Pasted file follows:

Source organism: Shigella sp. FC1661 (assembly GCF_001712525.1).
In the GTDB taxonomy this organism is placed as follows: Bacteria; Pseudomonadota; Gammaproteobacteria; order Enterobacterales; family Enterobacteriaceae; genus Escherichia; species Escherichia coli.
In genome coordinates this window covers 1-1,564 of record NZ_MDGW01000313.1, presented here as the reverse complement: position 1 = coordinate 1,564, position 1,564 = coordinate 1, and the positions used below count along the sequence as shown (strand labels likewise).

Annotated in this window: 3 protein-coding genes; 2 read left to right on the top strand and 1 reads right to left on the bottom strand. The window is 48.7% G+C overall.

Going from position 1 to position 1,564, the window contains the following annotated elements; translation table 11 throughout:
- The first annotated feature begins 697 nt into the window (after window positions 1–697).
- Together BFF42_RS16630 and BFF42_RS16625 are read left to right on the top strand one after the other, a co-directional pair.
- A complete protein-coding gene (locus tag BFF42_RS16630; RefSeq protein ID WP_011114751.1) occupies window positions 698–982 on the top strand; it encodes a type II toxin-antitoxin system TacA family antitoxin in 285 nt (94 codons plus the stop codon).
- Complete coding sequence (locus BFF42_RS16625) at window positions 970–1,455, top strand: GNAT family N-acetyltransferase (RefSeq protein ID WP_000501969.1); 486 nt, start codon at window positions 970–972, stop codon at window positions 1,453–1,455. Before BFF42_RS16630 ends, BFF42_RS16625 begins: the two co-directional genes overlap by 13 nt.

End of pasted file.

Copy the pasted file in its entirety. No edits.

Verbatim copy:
Source organism: Shigella sp. FC1661 (assembly GCF_001712525.1).
In the GTDB taxonomy this organism is placed as follows: Bacteria; Pseudomonadota; Gammaproteobacteria; order Enterobacterales; family Enterobacteriaceae; genus Escherichia; species Escherichia coli.
In genome coordinates this window covers 1-1,564 of record NZ_MDGW01000313.1, presented here as the reverse complement: position 1 = coordinate 1,564, position 1,564 = coordinate 1, and the positions used below count along the sequence as shown (strand labels likewise).

Annotated in this window: 3 protein-coding genes; 2 read left to right on the top strand and 1 reads right to left on the bottom strand. The window is 48.7% G+C overall.

Going from position 1 to position 1,564, the window contains the following annotated elements; translation table 11 throughout:
- The first annotated feature begins 697 nt into the window (after window positions 1–697).
- Together BFF42_RS16630 and BFF42_RS16625 are read left to right on the top strand one after the other, a co-directional pair.
- A complete protein-coding gene (locus tag BFF42_RS16630; RefSeq protein ID WP_011114751.1) occupies window positions 698–982 on the top strand; it encodes a type II toxin-antitoxin system TacA family antitoxin in 285 nt (94 codons plus the stop codon).
- Complete coding sequence (locus BFF42_RS16625) at window positions 970–1,455, top strand: GNAT family N-acetyltransferase (RefSeq protein ID WP_000501969.1); 486 nt, start codon at window positions 970–972, stop codon at window positions 1,453–1,455. Before BFF42_RS16630 ends, BFF42_RS16625 begins: the two co-directional genes overlap by 13 nt.